Claudine Ratnayake graduated in American Management Science in 1997. Claudine was responsible for planning the Torch Relay route for the Olympic and Paralympic Games.
We caught up with Claudine ahead of the Torch Relay which visited Swansea on the 26th and 27th of May...
Can you tell us how you started working for London 2012 and what your current role entails?
About eight and a half years ago I decided I wanted to work on the Games – we hadn’t even won the bid then! At the time I was a consultant at Accenture and felt a career change was needed. I reflected on my skills, interests and what would make me happy and decided upon events and projects. London 2012 wasn’t recruiting at the time but I found an events job working for the Mayor of London. My first project was working on the London leg of the Athens Olympic Torch Relay. I was hooked!
As a proud Londoner I wanted to work on the biggest peace time event we would ever see. I needed more experience so in 2006 I volunteered for the Winter Olympics in Torino where I learned an incredible amount about the Games, the organisation and the amazing effect the Games can have on a city and the country. Then I applied for a job at London 2012 where there were less than 100 members of staff at the time. I was responsible for some of the early planning of Transport as well as the Arrivals and Departures programme which included the Olympic Flame when it came to London as part of the Beijing Olympic Torch Relay in 2008.
I joined London 2012 when it was effectively a start up organisation and after 4 years I was ready to transition to a different role at a time when the business was rapidly growing and moving towards its operational phase. I’m currently an Advance Manager, responsible for planning the route, the stops and the logistics for each day as well as working with the Local Authorities to stage the Evening Celebration event. It’s a 70 day relay and I’m responsible for 17 days in the South West, West Midlands & Wales. When it comes to relay time, my job is to always be between 5 minutes to 2 hours ahead of the convoy making sure that all the plans are in place and if something has gone wrong – fix it!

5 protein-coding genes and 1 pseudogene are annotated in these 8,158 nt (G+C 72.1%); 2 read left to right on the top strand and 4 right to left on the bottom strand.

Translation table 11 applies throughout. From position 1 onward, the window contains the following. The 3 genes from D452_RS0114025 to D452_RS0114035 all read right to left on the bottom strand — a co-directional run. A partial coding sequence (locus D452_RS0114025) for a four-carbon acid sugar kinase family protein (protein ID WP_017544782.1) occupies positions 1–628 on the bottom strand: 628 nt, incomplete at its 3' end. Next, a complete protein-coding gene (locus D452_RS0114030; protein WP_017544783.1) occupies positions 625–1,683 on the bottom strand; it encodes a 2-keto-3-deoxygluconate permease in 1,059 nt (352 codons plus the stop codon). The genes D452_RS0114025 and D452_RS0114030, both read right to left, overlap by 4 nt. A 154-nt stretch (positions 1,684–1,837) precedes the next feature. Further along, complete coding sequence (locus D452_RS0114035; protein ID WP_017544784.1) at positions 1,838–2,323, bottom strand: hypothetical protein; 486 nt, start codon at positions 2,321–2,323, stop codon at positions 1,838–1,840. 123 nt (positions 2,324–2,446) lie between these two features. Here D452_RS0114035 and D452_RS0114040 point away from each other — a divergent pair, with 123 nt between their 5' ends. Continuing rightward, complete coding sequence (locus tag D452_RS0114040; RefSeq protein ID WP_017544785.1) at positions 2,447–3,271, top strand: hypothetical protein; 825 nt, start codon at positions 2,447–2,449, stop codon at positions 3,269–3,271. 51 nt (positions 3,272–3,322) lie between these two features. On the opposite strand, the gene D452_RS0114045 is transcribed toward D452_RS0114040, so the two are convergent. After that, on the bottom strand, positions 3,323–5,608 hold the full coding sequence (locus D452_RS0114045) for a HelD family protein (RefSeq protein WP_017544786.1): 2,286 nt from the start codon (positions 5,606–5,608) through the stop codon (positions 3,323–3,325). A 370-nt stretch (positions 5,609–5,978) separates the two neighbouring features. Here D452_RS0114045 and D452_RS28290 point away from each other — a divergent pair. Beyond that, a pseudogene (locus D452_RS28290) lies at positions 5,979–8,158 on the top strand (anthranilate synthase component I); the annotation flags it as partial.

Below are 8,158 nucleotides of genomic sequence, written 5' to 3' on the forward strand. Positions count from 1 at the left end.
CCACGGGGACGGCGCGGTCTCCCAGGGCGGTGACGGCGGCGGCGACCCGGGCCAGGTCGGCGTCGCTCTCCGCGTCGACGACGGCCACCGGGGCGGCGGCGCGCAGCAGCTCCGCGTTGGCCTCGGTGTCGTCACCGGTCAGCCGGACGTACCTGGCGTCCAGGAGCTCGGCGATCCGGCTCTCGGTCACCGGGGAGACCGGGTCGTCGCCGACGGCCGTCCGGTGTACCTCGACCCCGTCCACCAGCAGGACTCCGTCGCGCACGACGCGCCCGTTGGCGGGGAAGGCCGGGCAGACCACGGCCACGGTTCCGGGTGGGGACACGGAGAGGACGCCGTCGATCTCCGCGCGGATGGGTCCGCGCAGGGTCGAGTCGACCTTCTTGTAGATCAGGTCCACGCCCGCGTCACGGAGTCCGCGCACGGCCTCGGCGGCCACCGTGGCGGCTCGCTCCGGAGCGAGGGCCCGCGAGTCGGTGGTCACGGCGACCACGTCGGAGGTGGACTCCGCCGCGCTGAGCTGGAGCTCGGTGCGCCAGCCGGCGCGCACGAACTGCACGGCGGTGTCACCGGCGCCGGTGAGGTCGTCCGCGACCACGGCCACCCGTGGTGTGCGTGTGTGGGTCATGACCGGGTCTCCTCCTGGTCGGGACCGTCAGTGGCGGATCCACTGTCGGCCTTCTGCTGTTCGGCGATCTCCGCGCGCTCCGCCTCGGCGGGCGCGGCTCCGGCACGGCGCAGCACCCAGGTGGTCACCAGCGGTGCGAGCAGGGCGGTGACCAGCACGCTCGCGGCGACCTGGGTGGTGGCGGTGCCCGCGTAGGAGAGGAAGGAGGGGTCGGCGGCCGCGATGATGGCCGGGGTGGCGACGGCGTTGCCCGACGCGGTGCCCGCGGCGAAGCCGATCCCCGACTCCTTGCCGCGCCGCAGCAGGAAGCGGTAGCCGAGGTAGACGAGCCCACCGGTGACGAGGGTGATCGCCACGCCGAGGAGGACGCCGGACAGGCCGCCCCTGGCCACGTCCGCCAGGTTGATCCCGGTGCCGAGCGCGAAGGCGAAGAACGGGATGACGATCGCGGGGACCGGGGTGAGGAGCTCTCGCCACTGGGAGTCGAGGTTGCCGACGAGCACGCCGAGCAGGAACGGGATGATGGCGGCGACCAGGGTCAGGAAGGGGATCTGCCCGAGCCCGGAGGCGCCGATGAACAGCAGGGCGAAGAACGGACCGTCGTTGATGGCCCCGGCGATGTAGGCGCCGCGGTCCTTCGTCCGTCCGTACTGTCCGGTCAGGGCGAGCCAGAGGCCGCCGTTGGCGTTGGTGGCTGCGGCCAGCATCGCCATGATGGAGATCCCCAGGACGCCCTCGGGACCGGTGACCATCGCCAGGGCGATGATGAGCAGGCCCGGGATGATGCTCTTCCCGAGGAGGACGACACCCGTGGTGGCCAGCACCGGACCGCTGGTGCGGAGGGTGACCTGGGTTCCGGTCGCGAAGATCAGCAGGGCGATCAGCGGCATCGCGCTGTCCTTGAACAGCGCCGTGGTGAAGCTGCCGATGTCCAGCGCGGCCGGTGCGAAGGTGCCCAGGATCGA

What are the most challenging parts of your job?
Of the last 18 months I’ve spent nearly six months on the road, spending up to eight weeks at a time living out of a suitcase. After eight hours in the car each day and the prospect of yet more room service it’s hard to find the motivation to do a day’s work in the evening.
Whilst you need to be comfortable spending large amounts of time in your own company, you also need to be good with people as there are hundreds of relationships to establish and manage. These cover a range of organisations from Local Authorities, police and fire services to tourist attractions, schools and sponsors. Managing expectations and the flow of information to such a diverse and large range of organisations, is also challenging.
The deadline is immovable, the level of scrutiny from Government, the media and of course the general public is quite rightly high – no pressure then!
What are the most rewarding parts of your job?
The relay is all about the Torchbearers. We have chosen 8,000 very special people to carry the flame around the country, to represent their communities and to carry the message of peace, unity and friendship that the Olympic Torch Relay embodies. Each one has achieved their personal best in one way or another and their stories are quite moving and humbling.